The story has been written on what happened between the lines during the big game, but what about the commercials? The NFL made some interesting claims about the Super Bowl’s effect on couples and AJ Wiborg looked at the data.
One of the more discussed commercials during Super Bowl 50 was the NFL’s own “Super Bowl Babies Choir“ which, for those who missed the multiple commercials the NFL ran, features children who were supposedly the product of a post-Super Bowl win baby-making boom singing Seal’s “Kiss from a Rose”.
“Data suggests 9 months after a Super Bowl victory, winning cities see a rise in births,” reads the text, and then goes on to inform us: “They’re called Super Bowl Babies.”
Set aside for a moment the creepiness of having children sing about their very own conceptions – to say nothing of who calls these babies this and why they capitalize “Babies.” Does the commercial’s basic premise, i.e. that a Super Bowl victory leads to a baby boom, even hold? The widely held belief that major social events result in increased birth rates nine months later has been debunked on multiple occasions: the supposed baby booms following the Great New York City Blackout of 1965 and the 9/11 terrorist attacks on the World Trade Centers in New York City, for example, were shown to be urban legends.
Giving the league all the deference on its analysis that we feel it deserves, we decided to look at the data ourselves.
Not all states publish data on monthly and annual birth rates at both the state and county level. Because of this, we chose two available datasets to review the NFL’s claim that the team that wins the Super Bowl sees an increase in local births months later. In each case, we used both the actual number of births as well as the share of total births for October and November in the year before, year of, and the year after the Super Bowl was won. (The share was used to take away the effects of year-on-year increases in birth rates). This data is represented on the gray and yellow lines showing the monthly shares.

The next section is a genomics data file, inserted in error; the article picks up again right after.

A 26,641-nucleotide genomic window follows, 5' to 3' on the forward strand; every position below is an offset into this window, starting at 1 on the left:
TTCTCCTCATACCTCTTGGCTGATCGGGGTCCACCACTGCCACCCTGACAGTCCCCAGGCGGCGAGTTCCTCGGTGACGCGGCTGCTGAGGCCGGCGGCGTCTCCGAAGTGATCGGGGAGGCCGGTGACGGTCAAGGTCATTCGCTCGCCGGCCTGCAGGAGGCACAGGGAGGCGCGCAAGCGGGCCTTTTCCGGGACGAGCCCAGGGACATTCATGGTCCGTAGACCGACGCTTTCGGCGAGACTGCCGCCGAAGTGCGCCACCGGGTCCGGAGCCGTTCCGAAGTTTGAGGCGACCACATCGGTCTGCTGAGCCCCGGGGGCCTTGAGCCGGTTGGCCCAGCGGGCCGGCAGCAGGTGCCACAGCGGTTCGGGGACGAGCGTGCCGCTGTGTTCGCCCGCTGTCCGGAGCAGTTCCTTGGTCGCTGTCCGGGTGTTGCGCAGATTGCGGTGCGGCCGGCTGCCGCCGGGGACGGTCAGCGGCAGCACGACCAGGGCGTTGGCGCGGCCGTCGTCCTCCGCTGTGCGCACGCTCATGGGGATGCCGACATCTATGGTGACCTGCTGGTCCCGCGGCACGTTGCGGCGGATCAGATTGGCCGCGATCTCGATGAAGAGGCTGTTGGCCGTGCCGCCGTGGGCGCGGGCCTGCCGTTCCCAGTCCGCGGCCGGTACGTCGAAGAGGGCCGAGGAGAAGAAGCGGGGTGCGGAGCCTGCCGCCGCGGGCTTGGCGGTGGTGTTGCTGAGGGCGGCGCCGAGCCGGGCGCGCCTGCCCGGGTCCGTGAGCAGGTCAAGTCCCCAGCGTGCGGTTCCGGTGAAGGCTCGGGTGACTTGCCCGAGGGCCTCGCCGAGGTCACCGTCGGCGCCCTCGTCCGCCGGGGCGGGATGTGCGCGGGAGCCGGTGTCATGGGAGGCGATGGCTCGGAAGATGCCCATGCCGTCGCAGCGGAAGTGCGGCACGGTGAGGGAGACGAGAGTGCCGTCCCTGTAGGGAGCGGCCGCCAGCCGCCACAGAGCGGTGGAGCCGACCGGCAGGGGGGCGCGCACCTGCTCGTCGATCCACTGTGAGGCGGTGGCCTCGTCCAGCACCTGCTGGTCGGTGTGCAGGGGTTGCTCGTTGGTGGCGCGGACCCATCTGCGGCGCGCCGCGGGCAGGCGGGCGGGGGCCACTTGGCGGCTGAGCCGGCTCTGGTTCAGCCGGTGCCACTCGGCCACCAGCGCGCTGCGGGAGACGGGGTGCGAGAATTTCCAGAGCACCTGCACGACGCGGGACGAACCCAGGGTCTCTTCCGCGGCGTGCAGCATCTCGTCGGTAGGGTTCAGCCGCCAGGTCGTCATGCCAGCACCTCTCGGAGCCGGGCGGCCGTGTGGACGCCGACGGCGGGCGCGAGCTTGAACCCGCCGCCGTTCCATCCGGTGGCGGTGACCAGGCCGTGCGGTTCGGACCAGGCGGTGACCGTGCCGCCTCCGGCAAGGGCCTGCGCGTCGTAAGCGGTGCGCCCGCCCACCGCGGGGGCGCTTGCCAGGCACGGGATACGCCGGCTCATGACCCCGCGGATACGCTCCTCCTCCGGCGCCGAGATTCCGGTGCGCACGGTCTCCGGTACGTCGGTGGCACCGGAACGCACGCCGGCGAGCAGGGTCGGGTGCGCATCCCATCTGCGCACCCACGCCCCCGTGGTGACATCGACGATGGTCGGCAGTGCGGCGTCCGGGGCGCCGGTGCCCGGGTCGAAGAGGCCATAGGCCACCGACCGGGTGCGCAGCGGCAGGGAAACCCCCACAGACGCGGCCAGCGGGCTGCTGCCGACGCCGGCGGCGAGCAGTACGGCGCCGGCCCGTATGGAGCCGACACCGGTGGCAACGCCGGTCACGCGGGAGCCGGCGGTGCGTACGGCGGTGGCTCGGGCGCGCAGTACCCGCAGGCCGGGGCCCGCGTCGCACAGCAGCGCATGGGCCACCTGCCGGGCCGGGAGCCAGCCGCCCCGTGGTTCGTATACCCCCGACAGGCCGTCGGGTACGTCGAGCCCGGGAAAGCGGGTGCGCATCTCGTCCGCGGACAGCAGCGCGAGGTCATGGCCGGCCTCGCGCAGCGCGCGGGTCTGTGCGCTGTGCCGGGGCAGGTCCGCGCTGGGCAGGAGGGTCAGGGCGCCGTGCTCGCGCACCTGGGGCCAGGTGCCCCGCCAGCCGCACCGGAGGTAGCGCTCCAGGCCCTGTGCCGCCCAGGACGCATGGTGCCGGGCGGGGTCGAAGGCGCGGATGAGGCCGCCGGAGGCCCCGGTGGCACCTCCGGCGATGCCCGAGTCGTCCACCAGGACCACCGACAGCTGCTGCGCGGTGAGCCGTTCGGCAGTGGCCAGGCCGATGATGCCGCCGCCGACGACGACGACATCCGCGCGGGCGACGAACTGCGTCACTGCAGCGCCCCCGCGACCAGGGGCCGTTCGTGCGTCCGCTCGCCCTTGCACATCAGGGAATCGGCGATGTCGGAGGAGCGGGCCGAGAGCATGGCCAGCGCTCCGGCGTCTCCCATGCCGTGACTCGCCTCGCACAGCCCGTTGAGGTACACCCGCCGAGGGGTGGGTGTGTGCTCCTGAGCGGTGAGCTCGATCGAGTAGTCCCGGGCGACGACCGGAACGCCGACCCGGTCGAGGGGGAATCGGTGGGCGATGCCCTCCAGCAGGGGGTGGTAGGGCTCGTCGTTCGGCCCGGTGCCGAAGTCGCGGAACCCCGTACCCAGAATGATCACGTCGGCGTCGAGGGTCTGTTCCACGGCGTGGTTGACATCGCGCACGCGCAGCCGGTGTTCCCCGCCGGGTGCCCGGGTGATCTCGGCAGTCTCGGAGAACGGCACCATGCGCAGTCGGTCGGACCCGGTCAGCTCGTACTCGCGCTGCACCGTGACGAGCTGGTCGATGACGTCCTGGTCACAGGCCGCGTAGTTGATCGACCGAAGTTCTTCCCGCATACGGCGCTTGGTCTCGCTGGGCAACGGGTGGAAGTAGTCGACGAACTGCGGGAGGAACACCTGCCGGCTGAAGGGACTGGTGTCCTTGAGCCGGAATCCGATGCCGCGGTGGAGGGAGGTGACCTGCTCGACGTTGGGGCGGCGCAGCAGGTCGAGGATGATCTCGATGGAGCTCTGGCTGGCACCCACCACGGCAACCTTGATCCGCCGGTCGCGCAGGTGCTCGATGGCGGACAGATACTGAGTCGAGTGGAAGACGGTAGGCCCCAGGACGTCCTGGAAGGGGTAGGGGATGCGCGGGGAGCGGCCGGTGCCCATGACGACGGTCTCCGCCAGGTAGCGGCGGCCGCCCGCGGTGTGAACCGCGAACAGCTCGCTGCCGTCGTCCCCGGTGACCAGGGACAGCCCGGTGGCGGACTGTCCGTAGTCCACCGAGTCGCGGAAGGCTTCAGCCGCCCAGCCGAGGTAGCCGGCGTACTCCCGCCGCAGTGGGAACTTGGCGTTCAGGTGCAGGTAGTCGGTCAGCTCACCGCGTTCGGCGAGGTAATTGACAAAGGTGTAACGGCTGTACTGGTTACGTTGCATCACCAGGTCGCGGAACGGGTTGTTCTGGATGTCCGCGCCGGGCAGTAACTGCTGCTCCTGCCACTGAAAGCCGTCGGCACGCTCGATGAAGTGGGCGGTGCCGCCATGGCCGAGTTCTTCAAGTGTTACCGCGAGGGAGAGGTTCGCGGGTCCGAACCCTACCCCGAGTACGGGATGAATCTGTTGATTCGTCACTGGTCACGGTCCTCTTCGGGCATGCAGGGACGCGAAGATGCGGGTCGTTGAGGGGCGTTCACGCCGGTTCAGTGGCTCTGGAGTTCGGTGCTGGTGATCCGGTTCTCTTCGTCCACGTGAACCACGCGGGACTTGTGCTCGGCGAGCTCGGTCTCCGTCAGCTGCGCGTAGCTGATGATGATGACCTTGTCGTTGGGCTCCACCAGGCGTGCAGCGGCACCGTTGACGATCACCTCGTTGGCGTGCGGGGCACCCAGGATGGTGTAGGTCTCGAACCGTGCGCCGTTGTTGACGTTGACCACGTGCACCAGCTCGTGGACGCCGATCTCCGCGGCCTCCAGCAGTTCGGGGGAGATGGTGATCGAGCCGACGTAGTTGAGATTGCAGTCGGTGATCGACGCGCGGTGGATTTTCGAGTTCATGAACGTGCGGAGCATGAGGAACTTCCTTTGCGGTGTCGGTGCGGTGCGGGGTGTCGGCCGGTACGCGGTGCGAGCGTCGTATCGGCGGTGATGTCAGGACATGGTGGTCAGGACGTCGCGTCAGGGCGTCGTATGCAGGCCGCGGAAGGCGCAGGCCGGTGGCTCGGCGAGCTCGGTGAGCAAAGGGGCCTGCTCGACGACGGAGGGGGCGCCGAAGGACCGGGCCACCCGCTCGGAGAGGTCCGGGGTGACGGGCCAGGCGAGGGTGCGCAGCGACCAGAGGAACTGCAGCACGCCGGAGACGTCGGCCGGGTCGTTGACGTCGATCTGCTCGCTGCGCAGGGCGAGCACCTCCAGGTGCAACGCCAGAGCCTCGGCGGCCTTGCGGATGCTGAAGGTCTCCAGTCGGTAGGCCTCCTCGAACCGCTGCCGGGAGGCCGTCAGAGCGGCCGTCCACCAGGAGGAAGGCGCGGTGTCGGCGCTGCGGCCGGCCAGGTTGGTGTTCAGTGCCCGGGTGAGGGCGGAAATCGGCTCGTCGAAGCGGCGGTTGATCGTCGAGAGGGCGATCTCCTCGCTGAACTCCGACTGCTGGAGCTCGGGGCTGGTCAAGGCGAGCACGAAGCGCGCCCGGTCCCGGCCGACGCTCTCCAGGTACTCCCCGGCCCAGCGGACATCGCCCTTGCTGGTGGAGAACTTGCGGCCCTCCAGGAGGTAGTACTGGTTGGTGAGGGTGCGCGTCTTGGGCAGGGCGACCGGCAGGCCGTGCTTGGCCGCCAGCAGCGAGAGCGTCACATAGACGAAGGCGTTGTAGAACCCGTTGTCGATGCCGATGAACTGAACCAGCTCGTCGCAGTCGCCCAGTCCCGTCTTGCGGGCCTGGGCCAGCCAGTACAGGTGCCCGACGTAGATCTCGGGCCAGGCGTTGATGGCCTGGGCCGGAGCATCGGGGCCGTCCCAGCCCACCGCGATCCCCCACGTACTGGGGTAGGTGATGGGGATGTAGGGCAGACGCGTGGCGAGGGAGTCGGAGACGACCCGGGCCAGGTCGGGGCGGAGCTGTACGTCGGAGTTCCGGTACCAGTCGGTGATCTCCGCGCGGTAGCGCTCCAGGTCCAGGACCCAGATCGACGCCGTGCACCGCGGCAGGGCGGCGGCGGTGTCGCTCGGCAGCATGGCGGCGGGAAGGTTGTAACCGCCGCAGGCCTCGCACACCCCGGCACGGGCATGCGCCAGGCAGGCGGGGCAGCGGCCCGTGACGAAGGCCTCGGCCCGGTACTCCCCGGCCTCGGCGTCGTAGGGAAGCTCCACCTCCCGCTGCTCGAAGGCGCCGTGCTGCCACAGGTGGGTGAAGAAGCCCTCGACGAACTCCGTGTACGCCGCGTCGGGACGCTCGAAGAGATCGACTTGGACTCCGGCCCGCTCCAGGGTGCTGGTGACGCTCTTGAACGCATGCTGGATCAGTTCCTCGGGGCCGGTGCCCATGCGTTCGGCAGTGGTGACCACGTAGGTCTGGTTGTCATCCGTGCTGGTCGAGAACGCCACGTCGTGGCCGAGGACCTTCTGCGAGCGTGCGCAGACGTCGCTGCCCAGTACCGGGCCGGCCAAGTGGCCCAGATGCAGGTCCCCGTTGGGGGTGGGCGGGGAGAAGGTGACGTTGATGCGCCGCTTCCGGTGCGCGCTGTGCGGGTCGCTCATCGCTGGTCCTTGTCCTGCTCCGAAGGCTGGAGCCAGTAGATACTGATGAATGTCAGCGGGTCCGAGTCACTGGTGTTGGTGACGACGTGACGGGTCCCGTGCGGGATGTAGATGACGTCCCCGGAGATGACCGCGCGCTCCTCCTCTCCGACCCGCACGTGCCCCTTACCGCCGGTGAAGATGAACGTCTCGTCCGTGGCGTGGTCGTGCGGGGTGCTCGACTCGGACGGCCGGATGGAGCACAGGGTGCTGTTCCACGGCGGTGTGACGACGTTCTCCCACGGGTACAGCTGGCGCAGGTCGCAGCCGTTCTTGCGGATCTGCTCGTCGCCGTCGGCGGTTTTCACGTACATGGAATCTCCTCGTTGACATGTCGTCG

On January 26, 2003 the Tampa Bay Buccaneers, based in Hillsborough County, Florida, beat the Oakland Raiders to win Super Bowl XXXVII. As the charts below show, while there was a significant increase in births for the State of Florida overall, the births for Hillsborough county, however, remained stagnant between 2002 and 2003 before increasing significantly in 2004.
On February 2, 2013 the Seattle Seahawks, who reside in King County, beat the Denver Broncos to win Super Bowl XLVIII. As the graph below shows, there was a significant decrease in births for the months of October and November in the whole State of Washington from 2012 to 2013. The data for King County, shown in the second graph, depict a similar significant decrease in births.
While the NFL might have created a catchy commercial, the data suggests that the basic premise behind the commercial is flawed: There appears to be nothing more than random statistical variation. If anything, the data might even suggest that for cities experiencing Super Bowl runs, fewer children are conceived, perhaps thanks to people being distracted from such endeavors by the Super Bowl and the playoffs leading up to it.
Follow AJ on Twitter @AJ Wiborg.